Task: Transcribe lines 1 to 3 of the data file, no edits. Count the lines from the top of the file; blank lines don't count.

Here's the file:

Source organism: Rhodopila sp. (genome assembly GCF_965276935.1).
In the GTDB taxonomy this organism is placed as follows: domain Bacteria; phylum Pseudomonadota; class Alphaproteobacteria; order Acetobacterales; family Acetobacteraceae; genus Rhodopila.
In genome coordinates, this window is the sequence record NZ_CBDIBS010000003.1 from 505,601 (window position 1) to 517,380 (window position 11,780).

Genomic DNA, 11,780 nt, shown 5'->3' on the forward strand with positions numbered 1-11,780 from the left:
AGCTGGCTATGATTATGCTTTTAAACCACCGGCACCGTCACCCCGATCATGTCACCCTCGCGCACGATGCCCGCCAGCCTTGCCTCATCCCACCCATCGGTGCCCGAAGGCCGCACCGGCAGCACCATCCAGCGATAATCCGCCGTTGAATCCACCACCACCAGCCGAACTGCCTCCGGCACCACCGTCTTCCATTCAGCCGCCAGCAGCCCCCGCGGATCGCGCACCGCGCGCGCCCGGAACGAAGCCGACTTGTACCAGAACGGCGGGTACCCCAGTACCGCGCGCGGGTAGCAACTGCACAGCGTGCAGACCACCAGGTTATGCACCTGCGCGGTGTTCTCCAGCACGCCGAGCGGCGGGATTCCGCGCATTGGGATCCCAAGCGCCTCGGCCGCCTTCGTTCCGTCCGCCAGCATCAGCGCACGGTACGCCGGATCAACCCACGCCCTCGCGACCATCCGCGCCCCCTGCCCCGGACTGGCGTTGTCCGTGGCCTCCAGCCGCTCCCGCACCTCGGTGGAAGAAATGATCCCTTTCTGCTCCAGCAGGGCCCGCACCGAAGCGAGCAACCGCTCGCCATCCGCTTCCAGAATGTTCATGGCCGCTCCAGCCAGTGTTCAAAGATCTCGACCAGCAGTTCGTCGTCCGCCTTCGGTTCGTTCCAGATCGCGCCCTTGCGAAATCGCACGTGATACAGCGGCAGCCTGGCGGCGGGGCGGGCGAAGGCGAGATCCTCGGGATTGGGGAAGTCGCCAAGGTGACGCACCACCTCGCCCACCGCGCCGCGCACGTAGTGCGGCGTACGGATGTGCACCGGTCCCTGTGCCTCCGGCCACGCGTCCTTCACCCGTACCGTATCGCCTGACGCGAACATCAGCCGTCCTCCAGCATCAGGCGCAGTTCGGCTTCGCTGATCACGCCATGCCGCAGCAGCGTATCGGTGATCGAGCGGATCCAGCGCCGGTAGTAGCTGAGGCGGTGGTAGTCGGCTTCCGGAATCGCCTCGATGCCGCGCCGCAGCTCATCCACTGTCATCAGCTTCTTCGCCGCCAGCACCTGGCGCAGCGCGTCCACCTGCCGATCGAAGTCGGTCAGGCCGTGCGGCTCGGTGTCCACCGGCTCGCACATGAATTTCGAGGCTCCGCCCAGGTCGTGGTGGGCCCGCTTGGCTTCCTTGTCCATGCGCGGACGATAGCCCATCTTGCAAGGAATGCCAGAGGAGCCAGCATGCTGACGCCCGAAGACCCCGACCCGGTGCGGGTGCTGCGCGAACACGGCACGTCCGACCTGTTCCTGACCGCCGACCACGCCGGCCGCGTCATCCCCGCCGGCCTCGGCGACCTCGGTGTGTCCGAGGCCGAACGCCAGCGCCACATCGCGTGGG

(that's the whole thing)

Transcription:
Source organism: Rhodopila sp. (genome assembly GCF_965276935.1).
In the GTDB taxonomy this organism is placed as follows: domain Bacteria; phylum Pseudomonadota; class Alphaproteobacteria; order Acetobacterales; family Acetobacteraceae; genus Rhodopila.
In genome coordinates, this window is the sequence record NZ_CBDIBS010000003.1 from 505,601 (window position 1) to 517,380 (window position 11,780).